Researchers at e-retail firm E-consultancy have noted what they call "schoolboy mistakes" in the design and layout of some of the biggest e-commerce web sites, having the potential to damage not only sales but also brands and customer satisfaction levels.
The company's research report, entitled Online Retail User Experience Benchmarks 2006, investigated the state of online retailers from the consumer's perspective, and concluded that there are still lessons to be learned about customer viewpoints by even the biggest online retailers.
According to E-consultancy editor Chris Lake, most consumers encounter several problems when they try to find and purchase goods online. During its research the company examined the web sites of major retail brands. But while each web site was found to have a variety of fundamental problems, all could be easily fixed, the report found. These problems stem from a number of trends observed among e-retailers.
Online retail trends identified by the report include:
- Society has gone broadband
Broadband users visit online stores more often and are more likely to purchase products (compared with dial-up internet users).
- Customers don't just want the lowest price.
Online retail isn't simply about finding the lowest price, but about ease of use. This means helping customers make up their minds. Product comparison, not price comparison, is the key to a successful e-commerce operation, the report says.
- Poor websites leave a bad impression
Research has shown that the average shopping session encounters six problem areas. Problems come in a variety of shapes and sizes, but one thing is clear: they are always damaging to the brand.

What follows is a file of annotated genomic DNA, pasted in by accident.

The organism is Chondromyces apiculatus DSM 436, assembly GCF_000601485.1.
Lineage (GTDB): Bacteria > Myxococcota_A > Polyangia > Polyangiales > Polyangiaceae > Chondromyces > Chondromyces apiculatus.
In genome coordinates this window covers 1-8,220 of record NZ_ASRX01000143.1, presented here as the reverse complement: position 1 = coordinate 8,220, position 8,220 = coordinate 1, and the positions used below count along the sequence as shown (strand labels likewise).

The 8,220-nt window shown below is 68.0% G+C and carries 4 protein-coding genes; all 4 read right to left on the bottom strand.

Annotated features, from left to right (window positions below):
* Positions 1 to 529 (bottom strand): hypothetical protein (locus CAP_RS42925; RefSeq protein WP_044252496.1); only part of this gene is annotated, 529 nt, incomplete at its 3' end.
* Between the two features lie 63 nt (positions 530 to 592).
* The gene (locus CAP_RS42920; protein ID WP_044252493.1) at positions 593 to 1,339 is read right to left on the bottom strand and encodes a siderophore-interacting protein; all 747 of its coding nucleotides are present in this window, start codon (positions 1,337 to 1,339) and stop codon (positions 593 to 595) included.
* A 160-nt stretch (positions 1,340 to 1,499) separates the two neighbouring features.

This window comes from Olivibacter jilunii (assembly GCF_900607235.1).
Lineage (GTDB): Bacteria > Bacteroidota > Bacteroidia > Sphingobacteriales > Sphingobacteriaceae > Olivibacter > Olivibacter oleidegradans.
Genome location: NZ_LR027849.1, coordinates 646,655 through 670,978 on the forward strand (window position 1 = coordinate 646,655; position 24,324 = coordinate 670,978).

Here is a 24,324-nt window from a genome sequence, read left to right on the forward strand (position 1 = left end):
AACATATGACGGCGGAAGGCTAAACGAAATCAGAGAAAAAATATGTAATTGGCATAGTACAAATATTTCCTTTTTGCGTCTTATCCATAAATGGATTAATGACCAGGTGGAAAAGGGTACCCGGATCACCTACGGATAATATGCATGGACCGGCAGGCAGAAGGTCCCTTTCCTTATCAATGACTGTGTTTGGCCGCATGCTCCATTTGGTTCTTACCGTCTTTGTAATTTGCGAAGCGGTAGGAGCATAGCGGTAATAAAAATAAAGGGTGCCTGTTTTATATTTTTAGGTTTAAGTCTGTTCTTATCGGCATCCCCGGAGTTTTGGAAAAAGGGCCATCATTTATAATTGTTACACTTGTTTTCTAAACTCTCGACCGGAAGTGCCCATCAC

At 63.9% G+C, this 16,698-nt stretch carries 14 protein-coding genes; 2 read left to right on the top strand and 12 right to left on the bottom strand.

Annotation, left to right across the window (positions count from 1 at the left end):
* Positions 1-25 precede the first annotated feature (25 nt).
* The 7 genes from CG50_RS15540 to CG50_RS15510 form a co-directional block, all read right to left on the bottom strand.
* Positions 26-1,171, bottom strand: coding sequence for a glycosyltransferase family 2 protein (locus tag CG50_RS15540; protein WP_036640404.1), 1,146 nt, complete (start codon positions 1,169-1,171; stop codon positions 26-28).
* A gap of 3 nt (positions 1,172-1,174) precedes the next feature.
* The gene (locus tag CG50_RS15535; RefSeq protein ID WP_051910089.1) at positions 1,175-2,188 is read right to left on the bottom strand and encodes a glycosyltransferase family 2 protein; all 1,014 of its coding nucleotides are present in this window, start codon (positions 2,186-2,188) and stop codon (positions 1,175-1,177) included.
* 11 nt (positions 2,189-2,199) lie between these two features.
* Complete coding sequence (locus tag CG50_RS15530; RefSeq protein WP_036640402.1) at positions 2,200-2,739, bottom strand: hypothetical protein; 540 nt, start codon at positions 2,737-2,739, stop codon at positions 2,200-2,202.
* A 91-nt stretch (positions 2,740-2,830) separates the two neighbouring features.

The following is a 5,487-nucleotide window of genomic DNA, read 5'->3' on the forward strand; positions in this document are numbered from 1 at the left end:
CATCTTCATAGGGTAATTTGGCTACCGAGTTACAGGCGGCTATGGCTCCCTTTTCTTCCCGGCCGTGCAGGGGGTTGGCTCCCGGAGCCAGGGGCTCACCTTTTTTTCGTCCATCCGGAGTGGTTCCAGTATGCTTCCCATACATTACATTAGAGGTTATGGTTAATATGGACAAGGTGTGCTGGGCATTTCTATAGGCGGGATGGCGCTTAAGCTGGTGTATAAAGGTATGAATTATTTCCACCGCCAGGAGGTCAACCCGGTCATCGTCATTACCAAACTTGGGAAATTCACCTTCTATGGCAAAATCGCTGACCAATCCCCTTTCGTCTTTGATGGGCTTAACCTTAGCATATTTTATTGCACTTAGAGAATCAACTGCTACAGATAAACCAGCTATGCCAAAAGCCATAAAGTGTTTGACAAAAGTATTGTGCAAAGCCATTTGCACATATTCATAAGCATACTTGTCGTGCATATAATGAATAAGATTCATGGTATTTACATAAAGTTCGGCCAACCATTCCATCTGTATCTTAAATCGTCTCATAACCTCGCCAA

- Search is a last resort
Although half of all purchases start from a search engine, consumers prefer to browse once they arrive at an online store. Search requires cognitive effort, which everybody tries to avoid. However, prompted search will combine the best of both worlds (for example, try a product search at become.com to see prompted search in action).
- Lack of standardisation is causing confusion
Retailers are not always speaking in the same language as consumers. Their websites use different layouts and categorisation, forcing customers to think harder about every visit. In one example the company tried to find a toaster on 11 top retail web sites, and every site listed toasters in different positions or categories.
Among the report's many worthwhile recommendations for e-tailers:
- Use highly visible and persuasive content
Key information should be positioned at the very top of each web page, so that consumers do not need to scroll to find it. This should always include price, availability, delivery times and charges, and of course the 'add to basket' option.
- Minimise distractions
Avoid positioning distractions in the top part of the page (such as promotions, tell-a-friend, and so on), to help keep customers focused.
- Upsells are good, downsells are disastrous
Some retail web sites actively try to sell lower-priced products when the customer is already considering buying a more expensive item. Ask any salesperson: this is sheer madness. And it certainly won't help to increase average basket sizes.
- Don't mislead customers
Broken promises and misleading statements damage credibility and trust. Consumers hate buying something only to find that the product is not in stock. If products are unavailable then make this clear from the start - along with how long it really will take before they are despatched.
- Increase feature-filtering options
Consumers are typically on one of two types of purchase journey: "help me buy" or "help me choose". In the case of the latter they want to see solid feature-filtering and product comparison tools. The Wise Marketer's own experience tells us to make sure the comparisons are always 'like for like', too: don't compare kilograms to pounds, or inches to centimetres.
Written by online retail expert Dr Mike Baxter, the company's 83-page report on the problems and solutions of e-retail can be downloaded by E-consultancy subscribers.